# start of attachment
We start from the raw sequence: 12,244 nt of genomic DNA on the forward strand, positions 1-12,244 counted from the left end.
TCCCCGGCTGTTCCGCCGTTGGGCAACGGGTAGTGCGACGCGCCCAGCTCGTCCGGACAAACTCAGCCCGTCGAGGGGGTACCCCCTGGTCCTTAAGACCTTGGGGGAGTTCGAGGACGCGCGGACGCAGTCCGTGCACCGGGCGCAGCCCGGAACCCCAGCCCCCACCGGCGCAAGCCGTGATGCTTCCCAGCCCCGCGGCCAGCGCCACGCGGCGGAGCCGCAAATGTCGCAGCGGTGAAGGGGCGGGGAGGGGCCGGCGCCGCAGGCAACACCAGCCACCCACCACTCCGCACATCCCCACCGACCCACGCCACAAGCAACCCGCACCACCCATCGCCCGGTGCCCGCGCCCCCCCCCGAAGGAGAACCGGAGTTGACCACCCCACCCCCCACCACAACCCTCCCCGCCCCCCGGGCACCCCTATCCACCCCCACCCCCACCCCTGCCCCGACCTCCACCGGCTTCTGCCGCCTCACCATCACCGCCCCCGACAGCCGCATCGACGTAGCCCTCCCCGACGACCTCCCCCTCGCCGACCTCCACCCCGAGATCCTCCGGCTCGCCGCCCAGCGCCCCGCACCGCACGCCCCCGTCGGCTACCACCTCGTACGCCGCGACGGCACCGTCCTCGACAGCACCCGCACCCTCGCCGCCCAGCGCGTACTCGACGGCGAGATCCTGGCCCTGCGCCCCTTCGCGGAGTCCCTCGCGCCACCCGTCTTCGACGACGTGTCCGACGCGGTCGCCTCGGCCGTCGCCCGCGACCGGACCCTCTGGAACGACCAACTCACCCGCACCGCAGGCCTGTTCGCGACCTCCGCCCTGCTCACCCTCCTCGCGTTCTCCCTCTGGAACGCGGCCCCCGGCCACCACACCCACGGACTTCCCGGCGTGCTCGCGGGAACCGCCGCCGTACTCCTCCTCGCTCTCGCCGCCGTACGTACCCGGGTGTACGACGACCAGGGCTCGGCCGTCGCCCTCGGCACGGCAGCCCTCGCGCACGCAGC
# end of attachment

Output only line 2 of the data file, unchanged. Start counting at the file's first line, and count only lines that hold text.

TCCCCGGCTGTTCCGCCGTTGGGCAACGGGTAGTGCGACGCGCCCAGCTCGTCCGGACAAACTCAGCCCGTCGAGGGGGTACCCCCTGGTCCTTAAGACCTTGGGGGAGTTCGAGGACGCGCGGACGCAGTCCGTGCACCGGGCGCAGCCCGGAACCCCAGCCCCCACCGGCGCAAGCCGTGATGCTTCCCAGCCCCGCGGCCAGCGCCACGCGGCGGAGCCGCAAATGTCGCAGCGGTGAAGGGGCGGGGAGGGGCCGGCGCCGCAGGCAACACCAGCCACCCACCACTCCGCACATCCCCACCGACCCACGCCACAAGCAACCCGCACCACCCATCGCCCGGTGCCCGCGCCCCCCCCCGAAGGAGAACCGGAGTTGACCACCCCACCCCCCACCACAACCCTCCCCGCCCCCCGGGCACCCCTATCCACCCCCACCCCCACCCCTGCCCCGACCTCCACCGGCTTCTGCCGCCTCACCATCACCGCCCCCGACAGCCGCATCGACGTAGCCCTCCCCGACGACCTCCCCCTCGCCGACCTCCACCCCGAGATCCTCCGGCTCGCCGCCCAGCGCCCCGCACCGCACGCCCCCGTCGGCTACCACCTCGTACGCCGCGACGGCACCGTCCTCGACAGCACCCGCACCCTCGCCGCCCAGCGCGTACTCGACGGCGAGATCCTGGCCCTGCGCCCCTTCGCGGAGTCCCTCGCGCCACCCGTCTTCGACGACGTGTCCGACGCGGTCGCCTCGGCCGTCGCCCGCGACCGGACCCTCTGGAACGACCAACTCACCCGCACCGCAGGCCTGTTCGCGACCTCCGCCCTGCTCACCCTCCTCGCGTTCTCCCTCTGGAACGCGGCCCCCGGCCACCACACCCACGGACTTCCCGGCGTGCTCGCGGGAACCGCCGCCGTACTCCTCCTCGCTCTCGCCGCCGTACGTACCCGGGTGTACGACGACCAGGGCTCGGCCGTCGCCCTCGGCACGGCAGCCCTCGCGCACGCAGC